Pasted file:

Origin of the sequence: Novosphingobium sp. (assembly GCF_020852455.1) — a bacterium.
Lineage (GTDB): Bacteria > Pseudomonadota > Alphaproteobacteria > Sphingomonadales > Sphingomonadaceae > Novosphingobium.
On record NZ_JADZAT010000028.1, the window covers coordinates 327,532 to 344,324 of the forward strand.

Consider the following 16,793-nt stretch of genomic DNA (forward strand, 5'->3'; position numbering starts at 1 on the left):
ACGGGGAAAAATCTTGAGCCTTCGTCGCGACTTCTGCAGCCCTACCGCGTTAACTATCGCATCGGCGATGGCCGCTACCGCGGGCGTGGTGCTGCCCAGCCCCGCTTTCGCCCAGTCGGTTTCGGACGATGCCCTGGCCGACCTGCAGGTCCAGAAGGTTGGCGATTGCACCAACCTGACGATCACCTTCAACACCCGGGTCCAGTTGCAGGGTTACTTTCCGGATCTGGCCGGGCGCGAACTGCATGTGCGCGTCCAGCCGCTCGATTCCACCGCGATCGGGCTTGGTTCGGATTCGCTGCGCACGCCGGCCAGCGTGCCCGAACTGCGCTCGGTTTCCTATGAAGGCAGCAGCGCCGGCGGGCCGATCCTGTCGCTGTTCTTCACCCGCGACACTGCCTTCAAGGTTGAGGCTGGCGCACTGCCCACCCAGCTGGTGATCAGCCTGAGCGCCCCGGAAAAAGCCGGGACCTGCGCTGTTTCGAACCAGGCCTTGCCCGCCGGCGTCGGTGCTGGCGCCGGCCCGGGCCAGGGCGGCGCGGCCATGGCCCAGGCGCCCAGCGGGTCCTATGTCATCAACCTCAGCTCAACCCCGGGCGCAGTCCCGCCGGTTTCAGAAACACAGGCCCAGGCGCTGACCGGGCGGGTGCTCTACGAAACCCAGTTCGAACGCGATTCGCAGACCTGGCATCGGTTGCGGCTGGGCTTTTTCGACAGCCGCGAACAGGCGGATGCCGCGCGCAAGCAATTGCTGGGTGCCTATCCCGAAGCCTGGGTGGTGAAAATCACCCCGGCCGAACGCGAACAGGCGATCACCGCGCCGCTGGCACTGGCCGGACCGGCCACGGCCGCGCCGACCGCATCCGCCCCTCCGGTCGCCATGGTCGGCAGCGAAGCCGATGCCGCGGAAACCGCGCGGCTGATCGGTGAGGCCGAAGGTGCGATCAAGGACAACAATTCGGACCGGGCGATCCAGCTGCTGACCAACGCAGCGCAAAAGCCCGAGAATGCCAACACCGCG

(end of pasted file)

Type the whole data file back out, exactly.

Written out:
Origin of the sequence: Novosphingobium sp. (assembly GCF_020852455.1) — a bacterium.
Lineage (GTDB): Bacteria > Pseudomonadota > Alphaproteobacteria > Sphingomonadales > Sphingomonadaceae > Novosphingobium.
On record NZ_JADZAT010000028.1, the window covers coordinates 327,532 to 344,324 of the forward strand.

Consider the following 16,793-nt stretch of genomic DNA (forward strand, 5'->3'; position numbering starts at 1 on the left):
ACGGGGAAAAATCTTGAGCCTTCGTCGCGACTTCTGCAGCCCTACCGCGTTAACTATCGCATCGGCGATGGCCGCTACCGCGGGCGTGGTGCTGCCCAGCCCCGCTTTCGCCCAGTCGGTTTCGGACGATGCCCTGGCCGACCTGCAGGTCCAGAAGGTTGGCGATTGCACCAACCTGACGATCACCTTCAACACCCGGGTCCAGTTGCAGGGTTACTTTCCGGATCTGGCCGGGCGCGAACTGCATGTGCGCGTCCAGCCGCTCGATTCCACCGCGATCGGGCTTGGTTCGGATTCGCTGCGCACGCCGGCCAGCGTGCCCGAACTGCGCTCGGTTTCCTATGAAGGCAGCAGCGCCGGCGGGCCGATCCTGTCGCTGTTCTTCACCCGCGACACTGCCTTCAAGGTTGAGGCTGGCGCACTGCCCACCCAGCTGGTGATCAGCCTGAGCGCCCCGGAAAAAGCCGGGACCTGCGCTGTTTCGAACCAGGCCTTGCCCGCCGGCGTCGGTGCTGGCGCCGGCCCGGGCCAGGGCGGCGCGGCCATGGCCCAGGCGCCCAGCGGGTCCTATGTCATCAACCTCAGCTCAACCCCGGGCGCAGTCCCGCCGGTTTCAGAAACACAGGCCCAGGCGCTGACCGGGCGGGTGCTCTACGAAACCCAGTTCGAACGCGATTCGCAGACCTGGCATCGGTTGCGGCTGGGCTTTTTCGACAGCCGCGAACAGGCGGATGCCGCGCGCAAGCAATTGCTGGGTGCCTATCCCGAAGCCTGGGTGGTGAAAATCACCCCGGCCGAACGCGAACAGGCGATCACCGCGCCGCTGGCACTGGCCGGACCGGCCACGGCCGCGCCGACCGCATCCGCCCCTCCGGTCGCCATGGTCGGCAGCGAAGCCGATGCCGCGGAAACCGCGCGGCTGATCGGTGAGGCCGAAGGTGCGATCAAGGACAACAATTCGGACCGGGCGATCCAGCTGCTGACCAACGCAGCGCAAAAGCCCGAGAATGCCAACACCGCG